The sterile landscape of the Southeast Oregon high desert stretched for one, five and 10 miles, and as far as the eye could see.
There was nothing to the horizon but swirling dust and the skeletons of blackened sagebrush sticking out of the powdery soil.
It was so disheartening after seeing this country in past springs, when it was a lush and green desert environment.
There are patches of new grass coming up from dauntless reseeding efforts of the U.S. Bureau of Land Management. A few wildflowers are popping out of the burned soil, but for the most part, the landscape is a dull brown going right up to a blue sky.
My wife and I spent four days last week out in our favorite spring haunt in the high desert between Burns Junction, Ore., and McDermott, Nev.
The area is so vast and remote that it's like a sagebrush sea that stretches all the way to the horizon.
It's fun to drive back roads and hike side canyons that few people see, except for local ranchers.
But this year, in addition to exploring terrain and looking for sage grouse, we were checking out the effects of last summer's massive wildfires.
Fires burned more than 1,100 square miles in Harney and Malheur counties and devastated prime sagebrush steppe, stream riparian areas and hidden brushy canyons.
Sagebrush is important for so many critters, from sage grouse to antelope to mice, which birds of prey depend on.
Sage grouse need sagebrush for all parts of their life cycle, from nesting and raising young to surviving winter and using the plants to hide from predators.
What's going to happen to the iconic western bird? A lot of folks are worried. It can take more than 25 years for sagebrush to come back to full growth after being seeded.
As you drive U.S. 95 south from Burns Junction over Blue Mountain Pass, the blackened landscape leaves you with a sadness in your heart.
We go sage grouse watching on several leks (mating grounds) each spring and keep records of the birds and their habitat. We've been doing it for a number of years.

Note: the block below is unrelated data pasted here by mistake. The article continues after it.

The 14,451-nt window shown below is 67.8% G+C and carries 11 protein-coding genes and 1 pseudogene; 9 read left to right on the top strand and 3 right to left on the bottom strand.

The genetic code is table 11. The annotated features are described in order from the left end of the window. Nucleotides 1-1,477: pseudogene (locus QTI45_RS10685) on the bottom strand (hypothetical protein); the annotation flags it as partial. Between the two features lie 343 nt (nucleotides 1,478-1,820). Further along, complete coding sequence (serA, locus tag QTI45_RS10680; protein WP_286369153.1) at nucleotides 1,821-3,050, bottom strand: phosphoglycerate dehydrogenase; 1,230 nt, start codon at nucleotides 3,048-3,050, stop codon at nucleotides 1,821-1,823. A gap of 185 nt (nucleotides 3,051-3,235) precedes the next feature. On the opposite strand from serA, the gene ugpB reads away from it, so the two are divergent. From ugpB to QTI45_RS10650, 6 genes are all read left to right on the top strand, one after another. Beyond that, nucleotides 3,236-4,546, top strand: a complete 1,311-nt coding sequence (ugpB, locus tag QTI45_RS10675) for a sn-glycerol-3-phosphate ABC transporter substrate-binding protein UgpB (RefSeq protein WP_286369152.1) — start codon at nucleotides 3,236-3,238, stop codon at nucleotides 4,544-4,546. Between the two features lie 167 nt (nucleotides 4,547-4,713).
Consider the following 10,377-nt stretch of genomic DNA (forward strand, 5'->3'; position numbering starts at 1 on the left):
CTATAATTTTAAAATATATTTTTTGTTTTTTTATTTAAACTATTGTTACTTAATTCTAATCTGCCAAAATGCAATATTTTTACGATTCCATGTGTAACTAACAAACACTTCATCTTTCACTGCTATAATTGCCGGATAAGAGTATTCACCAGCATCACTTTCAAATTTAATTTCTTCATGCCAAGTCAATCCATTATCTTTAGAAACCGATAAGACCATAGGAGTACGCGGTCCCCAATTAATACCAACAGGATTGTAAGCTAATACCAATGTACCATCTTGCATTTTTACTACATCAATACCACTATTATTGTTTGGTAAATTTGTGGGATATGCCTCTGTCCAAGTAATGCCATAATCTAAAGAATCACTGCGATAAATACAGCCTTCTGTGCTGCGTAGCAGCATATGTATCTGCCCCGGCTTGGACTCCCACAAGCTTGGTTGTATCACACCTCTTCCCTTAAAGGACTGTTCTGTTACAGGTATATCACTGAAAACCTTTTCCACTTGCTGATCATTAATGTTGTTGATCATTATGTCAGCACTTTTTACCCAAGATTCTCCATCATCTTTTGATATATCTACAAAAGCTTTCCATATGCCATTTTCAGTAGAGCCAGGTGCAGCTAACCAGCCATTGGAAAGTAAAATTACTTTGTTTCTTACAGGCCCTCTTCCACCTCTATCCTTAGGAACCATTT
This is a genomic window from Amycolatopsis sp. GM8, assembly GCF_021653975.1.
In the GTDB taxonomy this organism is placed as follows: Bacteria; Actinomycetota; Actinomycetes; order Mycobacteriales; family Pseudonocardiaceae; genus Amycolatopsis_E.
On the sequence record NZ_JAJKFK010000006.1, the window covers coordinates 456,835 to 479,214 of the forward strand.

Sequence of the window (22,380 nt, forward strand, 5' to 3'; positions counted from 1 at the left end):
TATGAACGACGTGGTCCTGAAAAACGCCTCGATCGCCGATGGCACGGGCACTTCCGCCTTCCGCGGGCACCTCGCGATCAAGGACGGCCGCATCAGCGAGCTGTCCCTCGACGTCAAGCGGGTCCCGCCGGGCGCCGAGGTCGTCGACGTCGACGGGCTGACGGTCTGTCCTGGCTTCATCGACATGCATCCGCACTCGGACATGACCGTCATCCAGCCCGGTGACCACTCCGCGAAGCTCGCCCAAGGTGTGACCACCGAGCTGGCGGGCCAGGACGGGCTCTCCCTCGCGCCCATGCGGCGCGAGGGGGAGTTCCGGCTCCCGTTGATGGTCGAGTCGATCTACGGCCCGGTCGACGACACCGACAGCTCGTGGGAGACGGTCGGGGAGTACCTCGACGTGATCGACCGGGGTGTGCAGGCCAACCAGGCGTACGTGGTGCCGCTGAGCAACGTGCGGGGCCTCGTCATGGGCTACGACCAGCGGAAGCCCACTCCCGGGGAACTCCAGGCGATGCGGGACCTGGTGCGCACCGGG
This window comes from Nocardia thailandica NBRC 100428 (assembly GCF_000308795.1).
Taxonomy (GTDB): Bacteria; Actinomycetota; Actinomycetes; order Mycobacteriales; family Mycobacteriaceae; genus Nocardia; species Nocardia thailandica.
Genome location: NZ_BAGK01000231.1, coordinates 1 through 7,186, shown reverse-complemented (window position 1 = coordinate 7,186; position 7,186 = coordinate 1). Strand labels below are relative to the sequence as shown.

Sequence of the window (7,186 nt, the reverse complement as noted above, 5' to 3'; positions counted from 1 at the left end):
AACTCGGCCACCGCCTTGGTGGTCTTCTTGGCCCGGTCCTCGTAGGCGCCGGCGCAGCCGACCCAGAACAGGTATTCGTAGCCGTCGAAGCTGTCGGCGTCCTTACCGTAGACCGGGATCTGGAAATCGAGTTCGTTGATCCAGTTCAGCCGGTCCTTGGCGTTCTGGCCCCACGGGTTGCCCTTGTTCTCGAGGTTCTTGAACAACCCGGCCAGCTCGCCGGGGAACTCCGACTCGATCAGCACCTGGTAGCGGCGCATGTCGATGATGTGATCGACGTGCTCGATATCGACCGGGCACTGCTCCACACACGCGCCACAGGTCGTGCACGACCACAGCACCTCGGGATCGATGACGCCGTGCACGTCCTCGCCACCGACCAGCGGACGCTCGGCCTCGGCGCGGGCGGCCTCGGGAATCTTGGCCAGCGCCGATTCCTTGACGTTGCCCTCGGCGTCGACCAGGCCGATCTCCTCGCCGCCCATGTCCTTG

This year was hard to take with each step on the talcum-powder landscape. Where we hiked through waist-deep seas of sagebrush in the past, now there is bare soil.
Where we camped near flowing lush creeks in the past, now there are dry, scorched indentations in the earth. They were alive with critters from frogs to wetland birds. Now they are so dry, tiny dust devils blow right in the creek beds.
Riparian habitat (brushy areas) along the creeks has totally vanished for miles.
Watering holes are totally dry. Where's the spring runoff? Nowhere. It's a very dry year.
Bleached-out cattle bones litter some of the dried-out reservoirs where the animals apparently tried to seek shelter from wildfires.
A bighorn ram's skull is set in a patch of dust and rocks with no vegetation all the way to the top of a rock plateau. What happened to the magnificent animal?
Burned out fence lines stretch for miles. One reservoir, which had willows, cattails and other vegetation last year, was a sterile bowl.
Besides our concern for wildlife, we couldn't help thinking about the hardships facing ranchers who depend on and care for the range. I wondered how federal and state biologists and range managers feel about the huge task ahead for rehabilitating the land.
Nature tends to come back. But how long will it take in a land that gets only 8 to 10 inches of rain a year?
We did see hope. Valiant wildland firefighters managed to save small and large plots of sagebrush in the fire area. Although they may seem insignificant in the total blackened landscape, they do make a difference. Just walk through them in an early morning.
Where there is sage, there is life. We saw antelope, bighorn sheep, coyotes, sage grouse, larks, raptors, bees and butterflies in the brushy areas.
There is a stark difference between the fire-nuked land and the patches of brush.
Walking across the barren landscape was quiet and dead, with only the sound of the wind.
As you make your way through a plot of sagebrush, suddenly you smell the aroma of phlox and the land becomes alive with the sounds of birds. You see bighorn tracks.
There is hope in a tiny lark hopping along the ground, picking up insects.
Pete Zimowsky: 377-6445, Twitter: @Zimosoutdoors
Statesman outdoor writers Pete Zimowsky and Roger Phillips alternate columns on Thursday. Look for Roger next week.